But the schoolchildren were intimidated by his glasses and thunderous voice, well known to everyone – from Postman Anton to Abbas…

The mere appearance of the “uncrowned king” unsettled the students, and… they chose another chairman.

That’s when Matveich lost his cool… Foaming at the mouth, with fire in his eyes, he took out his anger on his guard – Kirik-Grigor…

It got to the point where he began to despise the schoolchildren and… doesn’t greet any of them.

Apart from being the city head, Matvey Matveich also ventured into acting. He acted in Polis for about three years, they say, fifteen years – in the Goris drama club, and recently he became a director – on the Eyvazlar stage in the Armenian section… He is still active in his works… Represents the women’s society… And he takes an active part in it, but not as Matvey, but under the name S. Martikyan (Fighter. – G.M.)…

He advocates for the fate of the nation and plans to redesign the boulevard in Goris.

Tez gnatsoh

(heading the opposite direction. – G. M.).

P.S. I almost forgot to mention another facet of his hectic activity. Previously, regular grass grew on the boulevard. Now there’s a clover carpet. Where once stood a single mulberry tree, now there are acacias. In the past, one couldn’t find a decent spring in the city, but now we have two turkeys available, whose eggs are sent directly to Germany, right to the table of Wilhelm himself.

Always the same.

The disheartened Matevos-bek was at a loss: the gendarmes under his command and their trackers couldn’t catch a trace of the “rotten lampoonist”.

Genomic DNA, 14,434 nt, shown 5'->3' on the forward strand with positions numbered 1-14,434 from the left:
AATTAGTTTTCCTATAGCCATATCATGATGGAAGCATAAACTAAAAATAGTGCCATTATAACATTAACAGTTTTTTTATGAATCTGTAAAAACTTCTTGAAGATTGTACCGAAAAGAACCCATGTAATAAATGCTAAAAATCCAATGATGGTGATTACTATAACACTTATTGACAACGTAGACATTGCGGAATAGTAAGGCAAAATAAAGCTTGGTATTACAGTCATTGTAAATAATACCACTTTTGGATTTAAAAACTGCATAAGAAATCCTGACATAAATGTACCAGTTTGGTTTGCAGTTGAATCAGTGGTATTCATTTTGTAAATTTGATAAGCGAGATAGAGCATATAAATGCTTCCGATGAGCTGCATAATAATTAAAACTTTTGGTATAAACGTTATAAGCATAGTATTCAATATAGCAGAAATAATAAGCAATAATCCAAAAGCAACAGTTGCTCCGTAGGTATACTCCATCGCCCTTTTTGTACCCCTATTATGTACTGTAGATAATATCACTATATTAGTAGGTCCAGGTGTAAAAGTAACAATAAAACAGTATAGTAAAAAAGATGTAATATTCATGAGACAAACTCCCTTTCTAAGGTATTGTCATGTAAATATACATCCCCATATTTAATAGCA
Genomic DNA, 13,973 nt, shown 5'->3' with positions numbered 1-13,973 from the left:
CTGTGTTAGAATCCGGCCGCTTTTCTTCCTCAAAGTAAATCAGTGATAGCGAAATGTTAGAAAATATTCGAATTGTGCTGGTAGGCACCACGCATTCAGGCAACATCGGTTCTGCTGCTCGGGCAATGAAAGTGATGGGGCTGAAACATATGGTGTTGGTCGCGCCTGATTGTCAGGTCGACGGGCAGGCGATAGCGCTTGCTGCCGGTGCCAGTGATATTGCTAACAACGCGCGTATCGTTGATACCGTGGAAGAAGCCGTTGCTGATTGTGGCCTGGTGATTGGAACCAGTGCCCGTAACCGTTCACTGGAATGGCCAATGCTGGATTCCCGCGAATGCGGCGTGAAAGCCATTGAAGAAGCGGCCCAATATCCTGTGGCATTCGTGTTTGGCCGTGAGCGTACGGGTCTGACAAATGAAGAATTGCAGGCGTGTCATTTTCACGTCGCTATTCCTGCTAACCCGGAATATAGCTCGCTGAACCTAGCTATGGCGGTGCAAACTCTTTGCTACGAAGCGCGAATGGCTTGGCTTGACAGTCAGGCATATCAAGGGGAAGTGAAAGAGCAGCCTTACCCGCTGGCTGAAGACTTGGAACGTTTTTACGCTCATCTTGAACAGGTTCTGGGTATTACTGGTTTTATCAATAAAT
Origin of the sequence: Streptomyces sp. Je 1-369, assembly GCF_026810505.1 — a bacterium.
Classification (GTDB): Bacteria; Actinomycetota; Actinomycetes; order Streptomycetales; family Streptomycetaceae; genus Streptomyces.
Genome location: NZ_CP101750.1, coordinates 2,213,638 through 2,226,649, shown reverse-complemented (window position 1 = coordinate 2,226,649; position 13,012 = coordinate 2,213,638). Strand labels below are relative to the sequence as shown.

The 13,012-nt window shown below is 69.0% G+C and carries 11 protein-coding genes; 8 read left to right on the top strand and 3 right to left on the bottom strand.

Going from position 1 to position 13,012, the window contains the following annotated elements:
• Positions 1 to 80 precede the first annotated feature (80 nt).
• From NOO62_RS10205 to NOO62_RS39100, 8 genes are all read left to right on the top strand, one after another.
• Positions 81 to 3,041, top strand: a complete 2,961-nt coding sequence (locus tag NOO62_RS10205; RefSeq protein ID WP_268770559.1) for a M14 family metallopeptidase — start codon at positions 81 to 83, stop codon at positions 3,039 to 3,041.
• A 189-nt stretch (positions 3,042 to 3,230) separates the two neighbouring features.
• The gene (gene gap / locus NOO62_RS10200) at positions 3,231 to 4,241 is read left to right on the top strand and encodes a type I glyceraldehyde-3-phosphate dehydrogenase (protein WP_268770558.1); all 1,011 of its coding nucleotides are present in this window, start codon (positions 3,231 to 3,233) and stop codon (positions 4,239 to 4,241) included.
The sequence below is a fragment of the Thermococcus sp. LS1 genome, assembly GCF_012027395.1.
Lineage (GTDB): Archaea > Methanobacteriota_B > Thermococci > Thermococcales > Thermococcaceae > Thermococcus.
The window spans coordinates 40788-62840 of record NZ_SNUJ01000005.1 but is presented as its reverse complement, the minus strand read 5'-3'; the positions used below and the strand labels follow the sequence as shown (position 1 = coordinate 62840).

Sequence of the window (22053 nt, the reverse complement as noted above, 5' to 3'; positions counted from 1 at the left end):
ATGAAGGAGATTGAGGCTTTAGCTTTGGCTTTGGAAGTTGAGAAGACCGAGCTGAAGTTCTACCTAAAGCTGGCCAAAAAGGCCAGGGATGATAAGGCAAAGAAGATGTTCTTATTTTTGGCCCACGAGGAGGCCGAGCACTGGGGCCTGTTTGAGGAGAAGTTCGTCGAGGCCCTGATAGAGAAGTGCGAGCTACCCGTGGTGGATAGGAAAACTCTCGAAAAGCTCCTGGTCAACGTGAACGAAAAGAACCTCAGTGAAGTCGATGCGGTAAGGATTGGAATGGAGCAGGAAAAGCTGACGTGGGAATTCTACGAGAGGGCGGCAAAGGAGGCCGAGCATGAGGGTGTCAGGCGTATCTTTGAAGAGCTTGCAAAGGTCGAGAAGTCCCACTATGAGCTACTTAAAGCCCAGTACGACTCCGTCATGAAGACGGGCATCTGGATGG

Guarding Manucharovskaya Street, where the Bakunts’ house stood, was a gendarme named Ivan. A portly short man with a small head, he still looked impressive: bulging grey eyes and huge bushy mustaches gave him an intimidating look. He wore a black overcoat with epaulettes, a greasy sheepskin hat barely stayed on his head, and his boots creaked. On a thick leather belt looped around his fat-encrusted neck dangled an impressive holster with a revolver. On his chest, on a thick red cord, hung a whistle that had lost its former shine.

He began each morning with a patrol. Walking from one end of Manucharovskaya to the other, hands clasped behind his back, he moved slowly, but his eyes darted around – hoping to find fault with something. God forbid he spot some litter near a house: a scrap of paper, a cigarette butt, let alone overripe fruits fallen from branches, crushed by passersby!